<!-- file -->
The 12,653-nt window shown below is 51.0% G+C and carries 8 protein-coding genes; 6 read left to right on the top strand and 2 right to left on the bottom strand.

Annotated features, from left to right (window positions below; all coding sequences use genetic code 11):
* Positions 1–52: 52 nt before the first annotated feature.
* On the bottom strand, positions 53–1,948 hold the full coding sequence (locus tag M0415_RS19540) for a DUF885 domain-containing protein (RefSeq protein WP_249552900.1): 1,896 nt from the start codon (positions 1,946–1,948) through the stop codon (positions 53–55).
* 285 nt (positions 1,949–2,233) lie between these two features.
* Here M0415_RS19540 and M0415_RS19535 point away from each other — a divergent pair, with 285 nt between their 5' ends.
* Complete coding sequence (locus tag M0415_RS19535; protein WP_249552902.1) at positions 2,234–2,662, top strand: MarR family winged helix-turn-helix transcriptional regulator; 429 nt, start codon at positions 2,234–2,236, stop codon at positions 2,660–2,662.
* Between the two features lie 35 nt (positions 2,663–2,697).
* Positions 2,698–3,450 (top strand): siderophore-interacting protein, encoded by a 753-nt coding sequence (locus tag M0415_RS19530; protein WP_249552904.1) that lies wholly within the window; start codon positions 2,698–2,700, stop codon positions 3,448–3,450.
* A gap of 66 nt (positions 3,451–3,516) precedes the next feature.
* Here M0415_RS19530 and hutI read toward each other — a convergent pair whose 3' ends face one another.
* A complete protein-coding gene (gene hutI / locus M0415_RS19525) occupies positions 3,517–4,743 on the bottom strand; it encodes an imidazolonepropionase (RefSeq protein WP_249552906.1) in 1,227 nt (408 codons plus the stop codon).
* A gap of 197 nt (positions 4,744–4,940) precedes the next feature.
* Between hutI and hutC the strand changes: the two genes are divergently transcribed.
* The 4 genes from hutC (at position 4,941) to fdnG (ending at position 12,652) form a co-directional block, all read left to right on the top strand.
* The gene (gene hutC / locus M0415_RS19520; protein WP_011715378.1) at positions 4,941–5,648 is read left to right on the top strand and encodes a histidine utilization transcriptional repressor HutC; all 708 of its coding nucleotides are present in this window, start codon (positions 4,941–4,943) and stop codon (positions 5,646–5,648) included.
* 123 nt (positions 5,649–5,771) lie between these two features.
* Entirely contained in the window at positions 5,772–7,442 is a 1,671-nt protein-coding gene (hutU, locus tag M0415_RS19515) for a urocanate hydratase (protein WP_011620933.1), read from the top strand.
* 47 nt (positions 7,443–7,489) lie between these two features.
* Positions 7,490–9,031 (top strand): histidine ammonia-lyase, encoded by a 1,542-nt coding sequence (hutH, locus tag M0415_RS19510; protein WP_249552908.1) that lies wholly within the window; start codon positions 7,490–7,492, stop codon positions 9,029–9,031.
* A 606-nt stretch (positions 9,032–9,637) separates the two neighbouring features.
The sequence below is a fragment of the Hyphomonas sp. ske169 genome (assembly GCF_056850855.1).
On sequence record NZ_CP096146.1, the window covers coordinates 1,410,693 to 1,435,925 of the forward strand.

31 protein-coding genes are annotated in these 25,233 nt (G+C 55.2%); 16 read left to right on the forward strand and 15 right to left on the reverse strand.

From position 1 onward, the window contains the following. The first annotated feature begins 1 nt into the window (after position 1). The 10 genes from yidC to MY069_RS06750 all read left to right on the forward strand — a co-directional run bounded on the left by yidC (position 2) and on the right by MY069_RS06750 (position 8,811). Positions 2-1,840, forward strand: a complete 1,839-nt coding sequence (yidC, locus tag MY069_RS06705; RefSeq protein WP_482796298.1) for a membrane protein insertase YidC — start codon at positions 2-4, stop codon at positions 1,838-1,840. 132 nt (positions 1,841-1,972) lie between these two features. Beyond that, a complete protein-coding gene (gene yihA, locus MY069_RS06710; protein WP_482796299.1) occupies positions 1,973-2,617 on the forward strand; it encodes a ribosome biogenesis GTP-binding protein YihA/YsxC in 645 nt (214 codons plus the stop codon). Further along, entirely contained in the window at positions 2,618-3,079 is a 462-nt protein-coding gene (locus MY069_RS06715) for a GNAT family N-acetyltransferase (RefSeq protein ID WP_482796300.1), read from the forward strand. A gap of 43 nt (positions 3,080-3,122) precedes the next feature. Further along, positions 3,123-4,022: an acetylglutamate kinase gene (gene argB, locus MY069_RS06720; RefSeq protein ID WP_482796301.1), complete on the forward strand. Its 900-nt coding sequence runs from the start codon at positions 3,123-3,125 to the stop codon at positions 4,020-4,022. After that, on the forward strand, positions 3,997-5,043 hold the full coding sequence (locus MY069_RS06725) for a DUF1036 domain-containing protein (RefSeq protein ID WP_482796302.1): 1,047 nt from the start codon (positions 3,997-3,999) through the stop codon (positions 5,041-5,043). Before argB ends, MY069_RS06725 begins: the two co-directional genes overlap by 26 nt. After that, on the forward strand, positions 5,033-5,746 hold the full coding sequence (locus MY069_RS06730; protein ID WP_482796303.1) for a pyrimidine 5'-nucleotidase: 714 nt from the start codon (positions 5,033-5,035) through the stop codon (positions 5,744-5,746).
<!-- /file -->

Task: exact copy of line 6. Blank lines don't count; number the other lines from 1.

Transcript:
* Here M0415_RS19540 and M0415_RS19535 point away from each other — a divergent pair, with 285 nt between their 5' ends.